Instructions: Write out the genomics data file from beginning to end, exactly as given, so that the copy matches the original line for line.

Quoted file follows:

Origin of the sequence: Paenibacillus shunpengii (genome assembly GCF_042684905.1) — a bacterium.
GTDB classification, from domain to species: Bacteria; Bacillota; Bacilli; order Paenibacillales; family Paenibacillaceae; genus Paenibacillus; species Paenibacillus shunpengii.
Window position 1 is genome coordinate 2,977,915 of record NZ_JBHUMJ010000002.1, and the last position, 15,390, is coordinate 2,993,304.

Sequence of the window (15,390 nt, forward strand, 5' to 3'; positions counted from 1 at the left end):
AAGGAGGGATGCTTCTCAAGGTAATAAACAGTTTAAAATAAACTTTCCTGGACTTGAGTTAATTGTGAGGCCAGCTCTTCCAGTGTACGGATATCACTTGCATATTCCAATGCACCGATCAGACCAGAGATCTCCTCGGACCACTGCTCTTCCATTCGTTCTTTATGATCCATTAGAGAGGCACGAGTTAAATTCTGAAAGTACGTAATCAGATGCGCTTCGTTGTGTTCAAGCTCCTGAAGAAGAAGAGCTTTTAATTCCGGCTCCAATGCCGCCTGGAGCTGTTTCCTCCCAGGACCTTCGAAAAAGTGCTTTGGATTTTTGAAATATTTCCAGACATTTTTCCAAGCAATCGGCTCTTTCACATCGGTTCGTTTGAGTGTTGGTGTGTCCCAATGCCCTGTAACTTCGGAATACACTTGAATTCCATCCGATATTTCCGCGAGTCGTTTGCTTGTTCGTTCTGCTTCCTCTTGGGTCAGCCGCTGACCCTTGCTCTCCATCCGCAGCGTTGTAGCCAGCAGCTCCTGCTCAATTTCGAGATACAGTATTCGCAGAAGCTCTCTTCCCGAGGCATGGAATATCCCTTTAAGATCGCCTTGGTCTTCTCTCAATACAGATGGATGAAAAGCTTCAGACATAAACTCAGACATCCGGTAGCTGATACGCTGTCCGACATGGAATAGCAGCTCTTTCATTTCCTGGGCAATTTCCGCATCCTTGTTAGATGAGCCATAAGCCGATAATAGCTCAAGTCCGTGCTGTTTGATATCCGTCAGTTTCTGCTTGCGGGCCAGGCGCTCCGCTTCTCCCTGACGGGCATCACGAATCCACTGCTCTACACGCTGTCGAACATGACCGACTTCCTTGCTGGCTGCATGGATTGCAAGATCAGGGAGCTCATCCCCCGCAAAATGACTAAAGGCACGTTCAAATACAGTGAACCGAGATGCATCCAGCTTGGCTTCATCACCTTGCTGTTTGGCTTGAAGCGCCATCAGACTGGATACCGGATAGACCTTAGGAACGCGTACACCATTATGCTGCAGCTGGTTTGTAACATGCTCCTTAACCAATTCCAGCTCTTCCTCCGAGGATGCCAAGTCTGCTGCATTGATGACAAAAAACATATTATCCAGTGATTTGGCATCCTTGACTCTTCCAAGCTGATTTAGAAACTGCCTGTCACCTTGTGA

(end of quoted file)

Origin of the sequence: Paenibacillus shunpengii (genome assembly GCF_042684905.1) — a bacterium.
GTDB classification, from domain to species: Bacteria; Bacillota; Bacilli; order Paenibacillales; family Paenibacillaceae; genus Paenibacillus; species Paenibacillus shunpengii.
Window position 1 is genome coordinate 2,977,915 of record NZ_JBHUMJ010000002.1, and the last position, 15,390, is coordinate 2,993,304.

Sequence of the window (15,390 nt, forward strand, 5' to 3'; positions counted from 1 at the left end):
AAGGAGGGATGCTTCTCAAGGTAATAAACAGTTTAAAATAAACTTTCCTGGACTTGAGTTAATTGTGAGGCCAGCTCTTCCAGTGTACGGATATCACTTGCATATTCCAATGCACCGATCAGACCAGAGATCTCCTCGGACCACTGCTCTTCCATTCGTTCTTTATGATCCATTAGAGAGGCACGAGTTAAATTCTGAAAGTACGTAATCAGATGCGCTTCGTTGTGTTCAAGCTCCTGAAGAAGAAGAGCTTTTAATTCCGGCTCCAATGCCGCCTGGAGCTGTTTCCTCCCAGGACCTTCGAAAAAGTGCTTTGGATTTTTGAAATATTTCCAGACATTTTTCCAAGCAATCGGCTCTTTCACATCGGTTCGTTTGAGTGTTGGTGTGTCCCAATGCCCTGTAACTTCGGAATACACTTGAATTCCATCCGATATTTCCGCGAGTCGTTTGCTTGTTCGTTCTGCTTCCTCTTGGGTCAGCCGCTGACCCTTGCTCTCCATCCGCAGCGTTGTAGCCAGCAGCTCCTGCTCAATTTCGAGATACAGTATTCGCAGAAGCTCTCTTCCCGAGGCATGGAATATCCCTTTAAGATCGCCTTGGTCTTCTCTCAATACAGATGGATGAAAAGCTTCAGACATAAACTCAGACATCCGGTAGCTGATACGCTGTCCGACATGGAATAGCAGCTCTTTCATTTCCTGGGCAATTTCCGCATCCTTGTTAGATGAGCCATAAGCCGATAATAGCTCAAGTCCGTGCTGTTTGATATCCGTCAGTTTCTGCTTGCGGGCCAGGCGCTCCGCTTCTCCCTGACGGGCATCACGAATCCACTGCTCTACACGCTGTCGAACATGACCGACTTCCTTGCTGGCTGCATGGATTGCAAGATCAGGGAGCTCATCCCCCGCAAAATGACTAAAGGCACGTTCAAATACAGTGAACCGAGATGCATCCAGCTTGGCTTCATCACCTTGCTGTTTGGCTTGAAGCGCCATCAGACTGGATACCGGATAGACCTTAGGAACGCGTACACCATTATGCTGCAGCTGGTTTGTAACATGCTCCTTAACCAATTCCAGCTCTTCCTCCGAGGATGCCAAGTCTGCTGCATTGATGACAAAAAACATATTATCCAGTGATTTGGCATCCTTGACTCTTCCAAGCTGATTTAGAAACTGCCTGTCACCTTGTGA